Rarely when researching articles do I ever get the chance to see and read about good news, between the bath salt junkies in fits of cannibalism and the cheating spouses, teachers molesting students, celebrities tweeting their naked pics and students protesting, workers protesting, and people generally on a whole being dissatisfied with the state of the world, it’s actually nice to come across some feel good news. I’m all for shinning a bit of light on the masses in good fashion like Umi Says.
So for the next few remaining summer months when you’re looking for something to listen to that sounds different from all the crap on radio, here are two recent releases that prove globalization not only makes the world a smaller place but also fosters an environment where artists can create musical soundscapes that transcend borders, religion and musical styles.
Now when a master of Jazz such as Dave Brubeck says that this is the most interesting and different take on “Take Five” he’s ever heard, you tend to take notice especially when he originally recorded it in 1959 and is a classic jazz standard that many musicians have continued to put their take on. Sachal Jazz: Interpretations of Jazz Standards & Bossa Nova has taken an interesting direction whereby fusing it with eastern influences and the beautiful tempo of Bossa Nova. The album was recorded at Sachal Studios in Lahore, Pakistan and fuses some of the most famous jazz and Bossa Nova standards with the beauty and magnificence of Indo-Pakistani music. The interpretations of works range from renowned composers such as Dave Brubeck, Antonio Carlos Jobim and Burt Bacharach among others. The album creates a platform for music masters (called ”Ustads” in that region of the world) who would otherwise not have an outlet for their craft. It can easily be ascertained that this is gonna be the most eclectic summer CD you’ll hear in a while, but you’ll also crave hearing it while sipping a martini, mojito or sangria, or all three.
Knowing a lot of musicians and going to see the Roger Waters perform the classic rock masterpiece the Wall gave me inspiration for the second half of this article, I’m all in for a good story behind the music, The Wall has a great one and in part is a response and creation of an incident that happened in Montreal during a show. This is not about Pink Floyd or a rock masterpiece; it’s about a world music masterpiece that will become a guaranteed earworm if you open up your mind and ears to it. The Tel Aviv Session will remind you of old jazz records, mainly because this was not only done in one day but also recorded as the day progressed. There are so many stand out points of this album, it’s hard to just choose one, but if I was it would be that they recorded this album in one take like they did with old jazz albums of the 40’s and 50’s. The Tell Aviv Session is a professional jam session which created a wonderful world soundscape to get lost into.
So here’s why the story appealed so much to me; in November of 2008 Israeli musician Idan Raichel was in a German airport waiting for a connecting flight when he noticed Malian musician and guitar virtuoso, Vieux Farka Touré, sitting nearby and waiting for his connecting flight, so like most people waiting in an airport they struck up a friendly conversation and both being musicians discussed their mutual respect for each other and love of the others music. From this meeting was born an artistic kinship and also the beginnings of a great musical soundscape. While being interviewed about this meeting Touré said this of Idan Raichel “When I first met Idan he looked like a crazy hippie to me. But he carried himself with a lot of confidence. He was cool and relaxed. I knew there must be something powerful about this guy. Then the minute we first played together, I knew that I was right. He has deep talent and a deep soul."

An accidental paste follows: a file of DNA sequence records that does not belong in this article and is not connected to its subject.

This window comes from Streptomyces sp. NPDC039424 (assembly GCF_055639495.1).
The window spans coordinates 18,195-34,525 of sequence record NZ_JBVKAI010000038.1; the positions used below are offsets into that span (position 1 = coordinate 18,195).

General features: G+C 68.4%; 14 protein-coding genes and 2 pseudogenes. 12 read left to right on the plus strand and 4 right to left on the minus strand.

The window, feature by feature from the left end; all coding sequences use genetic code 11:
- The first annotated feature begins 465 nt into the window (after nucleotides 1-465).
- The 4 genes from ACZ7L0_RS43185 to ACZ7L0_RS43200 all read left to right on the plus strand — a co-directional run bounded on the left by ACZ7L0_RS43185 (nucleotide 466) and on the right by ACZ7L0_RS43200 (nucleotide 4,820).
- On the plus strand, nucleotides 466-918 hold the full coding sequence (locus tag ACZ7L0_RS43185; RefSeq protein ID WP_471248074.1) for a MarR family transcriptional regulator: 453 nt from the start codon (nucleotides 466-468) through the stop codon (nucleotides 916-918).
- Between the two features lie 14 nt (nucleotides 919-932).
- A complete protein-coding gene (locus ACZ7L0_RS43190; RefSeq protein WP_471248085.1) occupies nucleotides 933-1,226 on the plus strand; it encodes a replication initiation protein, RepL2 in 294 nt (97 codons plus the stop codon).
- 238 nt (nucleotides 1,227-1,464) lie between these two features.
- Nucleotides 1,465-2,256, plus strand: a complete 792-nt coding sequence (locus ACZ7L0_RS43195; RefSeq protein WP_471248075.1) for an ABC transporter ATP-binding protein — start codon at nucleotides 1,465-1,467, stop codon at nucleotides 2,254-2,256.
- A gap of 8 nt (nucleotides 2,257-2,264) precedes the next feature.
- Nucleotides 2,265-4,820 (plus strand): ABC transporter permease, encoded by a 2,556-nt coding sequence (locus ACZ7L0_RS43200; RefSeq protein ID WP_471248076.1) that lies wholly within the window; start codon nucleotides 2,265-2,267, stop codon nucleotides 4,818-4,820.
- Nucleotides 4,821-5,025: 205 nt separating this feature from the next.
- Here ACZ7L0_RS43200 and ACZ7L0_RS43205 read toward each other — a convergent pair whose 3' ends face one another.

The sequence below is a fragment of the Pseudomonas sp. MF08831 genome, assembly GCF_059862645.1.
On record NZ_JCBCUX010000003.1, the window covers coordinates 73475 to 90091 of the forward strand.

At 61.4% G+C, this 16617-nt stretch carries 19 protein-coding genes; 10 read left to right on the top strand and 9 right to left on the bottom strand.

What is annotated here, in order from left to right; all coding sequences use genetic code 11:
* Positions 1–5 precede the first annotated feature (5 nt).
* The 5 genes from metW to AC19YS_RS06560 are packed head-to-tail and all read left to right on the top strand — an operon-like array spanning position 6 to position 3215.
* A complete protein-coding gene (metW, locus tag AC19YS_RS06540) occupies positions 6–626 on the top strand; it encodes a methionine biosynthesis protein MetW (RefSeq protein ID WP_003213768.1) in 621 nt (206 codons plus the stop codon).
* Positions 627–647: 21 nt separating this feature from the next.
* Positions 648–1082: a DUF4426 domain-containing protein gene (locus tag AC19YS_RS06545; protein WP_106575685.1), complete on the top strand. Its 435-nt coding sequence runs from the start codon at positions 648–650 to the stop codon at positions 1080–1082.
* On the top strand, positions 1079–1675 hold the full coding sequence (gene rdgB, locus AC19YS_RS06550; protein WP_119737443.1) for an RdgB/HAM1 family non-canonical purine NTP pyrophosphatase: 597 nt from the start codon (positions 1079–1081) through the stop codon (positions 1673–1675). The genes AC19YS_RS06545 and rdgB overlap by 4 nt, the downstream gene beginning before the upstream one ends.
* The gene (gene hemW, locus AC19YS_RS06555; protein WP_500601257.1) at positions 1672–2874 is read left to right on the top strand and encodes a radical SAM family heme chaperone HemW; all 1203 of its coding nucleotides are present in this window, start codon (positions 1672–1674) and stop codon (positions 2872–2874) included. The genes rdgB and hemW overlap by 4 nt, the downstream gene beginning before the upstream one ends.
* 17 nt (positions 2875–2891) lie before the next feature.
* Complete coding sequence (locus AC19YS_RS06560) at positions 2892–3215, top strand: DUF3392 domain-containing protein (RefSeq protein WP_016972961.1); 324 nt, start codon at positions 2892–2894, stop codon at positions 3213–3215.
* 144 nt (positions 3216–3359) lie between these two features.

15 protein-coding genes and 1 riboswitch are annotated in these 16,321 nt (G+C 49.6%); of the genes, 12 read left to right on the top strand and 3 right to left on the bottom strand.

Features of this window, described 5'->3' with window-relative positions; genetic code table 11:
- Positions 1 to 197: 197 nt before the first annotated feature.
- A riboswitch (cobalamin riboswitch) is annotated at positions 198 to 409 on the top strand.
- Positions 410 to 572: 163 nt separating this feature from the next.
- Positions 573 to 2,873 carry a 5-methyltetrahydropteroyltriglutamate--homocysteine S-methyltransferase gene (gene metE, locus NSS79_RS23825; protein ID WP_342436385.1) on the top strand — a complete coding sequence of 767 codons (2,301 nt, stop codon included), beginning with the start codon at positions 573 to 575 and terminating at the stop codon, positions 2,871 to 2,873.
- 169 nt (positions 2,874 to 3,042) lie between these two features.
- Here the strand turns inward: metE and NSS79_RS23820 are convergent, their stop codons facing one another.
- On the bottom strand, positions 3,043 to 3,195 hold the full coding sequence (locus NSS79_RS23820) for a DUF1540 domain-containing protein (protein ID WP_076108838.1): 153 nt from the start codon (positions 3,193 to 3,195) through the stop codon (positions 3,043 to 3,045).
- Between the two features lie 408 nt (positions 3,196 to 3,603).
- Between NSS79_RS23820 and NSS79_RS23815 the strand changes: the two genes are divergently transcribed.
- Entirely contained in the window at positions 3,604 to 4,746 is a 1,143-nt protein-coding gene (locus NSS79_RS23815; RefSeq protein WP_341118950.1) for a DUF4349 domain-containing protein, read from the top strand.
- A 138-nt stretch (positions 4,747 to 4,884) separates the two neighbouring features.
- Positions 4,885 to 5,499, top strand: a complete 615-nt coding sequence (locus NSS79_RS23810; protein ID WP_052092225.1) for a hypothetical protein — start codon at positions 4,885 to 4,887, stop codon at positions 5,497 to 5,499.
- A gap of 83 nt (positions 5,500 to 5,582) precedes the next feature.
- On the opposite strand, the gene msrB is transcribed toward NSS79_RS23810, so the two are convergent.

Fast forward a bit into time to roughly two years later, Raichel was made the curator of a world music series at the Tel Aviv Opera House, Raichel invited Vieux Farka Touré to perform the first concert. This was an incredibly magical night, with Touré and Raichel trading riffs back and forth backed by Touré’s full band. Also joining them on stage that evening was bassist Yossi Fine(David Bowie, Ex-Centric Sound System), who shares a close relationship with both Touré and especially Raichel since he was one of his musical mentors. This taste of playing together was like a first hit to an addict, Raichel wanted more of that magical feeling so the next day he suggested jamming at a friend’s place. What ensued was 3 solid hours of jamming and creating a free flowing album. It’s a true testament of the depth of their skill and talent and overall musicianship.
That Idan Raichel and Vieux Farka Touré are respectively Jewish and Muslim is one of those wonderful things you hope to hear more often in this polarized world we live in. This is a collaboration between two talented musicians who are of different faiths but believe in One Nation Under a Groove under one G_d is something we need to read more of these days. This album is being hailed a critical smash just like those epitomized by classic albums such as: Talking Timbuktu by Ali Farka Touré with Ry Cooder, Keith Jarrett's The Köln Concert. If this wasn’t a good enough reason to check out either one of these releases, a portion from every sale goes to a nonprofit organization which will help some very deserving people get by just a bit easier. Think of it as the one good thing you do for yourself and for others. Who ever thought buying something on ITunes or at your local music store would help someone unfortunate in another part of the world. Putumayo and Cumbancha both have this ethos with their record labels, to give back to the world for it giving back to us.